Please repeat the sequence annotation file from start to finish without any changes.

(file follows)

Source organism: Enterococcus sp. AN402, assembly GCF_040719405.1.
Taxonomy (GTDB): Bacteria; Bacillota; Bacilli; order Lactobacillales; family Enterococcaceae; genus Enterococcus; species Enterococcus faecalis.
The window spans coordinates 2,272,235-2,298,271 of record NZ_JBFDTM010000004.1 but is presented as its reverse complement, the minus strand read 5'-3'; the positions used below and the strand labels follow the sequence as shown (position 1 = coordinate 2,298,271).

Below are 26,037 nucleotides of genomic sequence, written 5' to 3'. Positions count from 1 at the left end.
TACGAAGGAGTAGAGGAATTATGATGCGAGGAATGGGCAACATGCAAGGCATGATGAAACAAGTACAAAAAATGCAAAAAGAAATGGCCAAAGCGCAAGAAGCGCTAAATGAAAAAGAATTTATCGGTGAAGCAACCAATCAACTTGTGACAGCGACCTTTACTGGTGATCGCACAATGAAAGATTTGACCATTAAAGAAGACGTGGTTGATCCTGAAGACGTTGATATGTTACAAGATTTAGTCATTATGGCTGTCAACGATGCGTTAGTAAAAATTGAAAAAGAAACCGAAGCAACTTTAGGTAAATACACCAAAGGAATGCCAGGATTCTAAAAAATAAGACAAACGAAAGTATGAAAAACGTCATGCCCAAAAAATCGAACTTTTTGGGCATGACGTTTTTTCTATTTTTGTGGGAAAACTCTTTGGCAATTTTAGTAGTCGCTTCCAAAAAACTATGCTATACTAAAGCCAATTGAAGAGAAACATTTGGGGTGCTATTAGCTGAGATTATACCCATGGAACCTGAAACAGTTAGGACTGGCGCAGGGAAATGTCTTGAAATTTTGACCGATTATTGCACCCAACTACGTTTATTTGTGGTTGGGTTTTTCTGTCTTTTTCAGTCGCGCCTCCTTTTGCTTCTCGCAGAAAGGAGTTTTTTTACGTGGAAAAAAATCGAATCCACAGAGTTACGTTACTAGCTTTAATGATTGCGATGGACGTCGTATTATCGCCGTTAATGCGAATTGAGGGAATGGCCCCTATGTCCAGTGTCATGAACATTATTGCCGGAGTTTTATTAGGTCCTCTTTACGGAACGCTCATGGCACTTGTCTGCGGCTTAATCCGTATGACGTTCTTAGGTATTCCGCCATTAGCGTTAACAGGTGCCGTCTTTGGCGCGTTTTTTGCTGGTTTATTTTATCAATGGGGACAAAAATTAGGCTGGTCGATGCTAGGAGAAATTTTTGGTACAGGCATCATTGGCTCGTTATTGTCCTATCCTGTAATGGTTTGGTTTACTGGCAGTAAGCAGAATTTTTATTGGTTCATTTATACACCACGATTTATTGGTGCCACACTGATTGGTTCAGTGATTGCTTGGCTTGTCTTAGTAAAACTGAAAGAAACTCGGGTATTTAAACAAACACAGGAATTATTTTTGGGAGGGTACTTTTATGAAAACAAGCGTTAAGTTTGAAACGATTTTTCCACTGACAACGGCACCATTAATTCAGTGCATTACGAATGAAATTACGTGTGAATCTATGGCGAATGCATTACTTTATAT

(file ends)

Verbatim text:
Source organism: Enterococcus sp. AN402, assembly GCF_040719405.1.
Taxonomy (GTDB): Bacteria; Bacillota; Bacilli; order Lactobacillales; family Enterococcaceae; genus Enterococcus; species Enterococcus faecalis.
The window spans coordinates 2,272,235-2,298,271 of record NZ_JBFDTM010000004.1 but is presented as its reverse complement, the minus strand read 5'-3'; the positions used below and the strand labels follow the sequence as shown (position 1 = coordinate 2,298,271).

Below are 26,037 nucleotides of genomic sequence, written 5' to 3'. Positions count from 1 at the left end.
TACGAAGGAGTAGAGGAATTATGATGCGAGGAATGGGCAACATGCAAGGCATGATGAAACAAGTACAAAAAATGCAAAAAGAAATGGCCAAAGCGCAAGAAGCGCTAAATGAAAAAGAATTTATCGGTGAAGCAACCAATCAACTTGTGACAGCGACCTTTACTGGTGATCGCACAATGAAAGATTTGACCATTAAAGAAGACGTGGTTGATCCTGAAGACGTTGATATGTTACAAGATTTAGTCATTATGGCTGTCAACGATGCGTTAGTAAAAATTGAAAAAGAAACCGAAGCAACTTTAGGTAAATACACCAAAGGAATGCCAGGATTCTAAAAAATAAGACAAACGAAAGTATGAAAAACGTCATGCCCAAAAAATCGAACTTTTTGGGCATGACGTTTTTTCTATTTTTGTGGGAAAACTCTTTGGCAATTTTAGTAGTCGCTTCCAAAAAACTATGCTATACTAAAGCCAATTGAAGAGAAACATTTGGGGTGCTATTAGCTGAGATTATACCCATGGAACCTGAAACAGTTAGGACTGGCGCAGGGAAATGTCTTGAAATTTTGACCGATTATTGCACCCAACTACGTTTATTTGTGGTTGGGTTTTTCTGTCTTTTTCAGTCGCGCCTCCTTTTGCTTCTCGCAGAAAGGAGTTTTTTTACGTGGAAAAAAATCGAATCCACAGAGTTACGTTACTAGCTTTAATGATTGCGATGGACGTCGTATTATCGCCGTTAATGCGAATTGAGGGAATGGCCCCTATGTCCAGTGTCATGAACATTATTGCCGGAGTTTTATTAGGTCCTCTTTACGGAACGCTCATGGCACTTGTCTGCGGCTTAATCCGTATGACGTTCTTAGGTATTCCGCCATTAGCGTTAACAGGTGCCGTCTTTGGCGCGTTTTTTGCTGGTTTATTTTATCAATGGGGACAAAAATTAGGCTGGTCGATGCTAGGAGAAATTTTTGGTACAGGCATCATTGGCTCGTTATTGTCCTATCCTGTAATGGTTTGGTTTACTGGCAGTAAGCAGAATTTTTATTGGTTCATTTATACACCACGATTTATTGGTGCCACACTGATTGGTTCAGTGATTGCTTGGCTTGTCTTAGTAAAACTGAAAGAAACTCGGGTATTTAAACAAACACAGGAATTATTTTTGGGAGGGTACTTTTATGAAAACAAGCGTTAAGTTTGAAACGATTTTTCCACTGACAACGGCACCATTAATTCAGTGCATTACGAATGAAATTACGTGTGAATCTATGGCGAATGCATTACTTTATAT